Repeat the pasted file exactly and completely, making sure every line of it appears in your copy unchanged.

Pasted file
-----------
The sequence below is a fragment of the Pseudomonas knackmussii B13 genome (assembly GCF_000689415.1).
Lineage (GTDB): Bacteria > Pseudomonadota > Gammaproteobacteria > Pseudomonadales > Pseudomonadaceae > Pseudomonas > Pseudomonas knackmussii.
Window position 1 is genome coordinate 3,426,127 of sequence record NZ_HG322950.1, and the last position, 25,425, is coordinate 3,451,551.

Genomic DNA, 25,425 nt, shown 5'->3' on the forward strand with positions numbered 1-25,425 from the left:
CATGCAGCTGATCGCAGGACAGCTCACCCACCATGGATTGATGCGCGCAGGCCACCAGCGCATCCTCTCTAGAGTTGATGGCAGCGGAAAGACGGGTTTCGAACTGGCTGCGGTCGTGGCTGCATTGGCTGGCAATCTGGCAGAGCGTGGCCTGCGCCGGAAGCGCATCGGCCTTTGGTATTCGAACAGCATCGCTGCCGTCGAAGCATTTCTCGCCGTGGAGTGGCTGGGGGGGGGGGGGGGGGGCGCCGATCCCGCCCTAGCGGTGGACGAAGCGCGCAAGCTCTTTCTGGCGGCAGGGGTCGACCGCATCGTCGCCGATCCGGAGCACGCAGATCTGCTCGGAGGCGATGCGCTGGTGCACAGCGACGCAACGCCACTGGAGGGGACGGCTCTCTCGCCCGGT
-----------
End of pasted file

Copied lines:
The sequence below is a fragment of the Pseudomonas knackmussii B13 genome (assembly GCF_000689415.1).
Lineage (GTDB): Bacteria > Pseudomonadota > Gammaproteobacteria > Pseudomonadales > Pseudomonadaceae > Pseudomonas > Pseudomonas knackmussii.
Window position 1 is genome coordinate 3,426,127 of sequence record NZ_HG322950.1, and the last position, 25,425, is coordinate 3,451,551.

Genomic DNA, 25,425 nt, shown 5'->3' on the forward strand with positions numbered 1-25,425 from the left:
CATGCAGCTGATCGCAGGACAGCTCACCCACCATGGATTGATGCGCGCAGGCCACCAGCGCATCCTCTCTAGAGTTGATGGCAGCGGAAAGACGGGTTTCGAACTGGCTGCGGTCGTGGCTGCATTGGCTGGCAATCTGGCAGAGCGTGGCCTGCGCCGGAAGCGCATCGGCCTTTGGTATTCGAACAGCATCGCTGCCGTCGAAGCATTTCTCGCCGTGGAGTGGCTGGGGGGGGGGGGGGGGGGCGCCGATCCCGCCCTAGCGGTGGACGAAGCGCGCAAGCTCTTTCTGGCGGCAGGGGTCGACCGCATCGTCGCCGATCCGGAGCACGCAGATCTGCTCGGAGGCGATGCGCTGGTGCACAGCGACGCAACGCCACTGGAGGGGACGGCTCTCTCGCCCGGT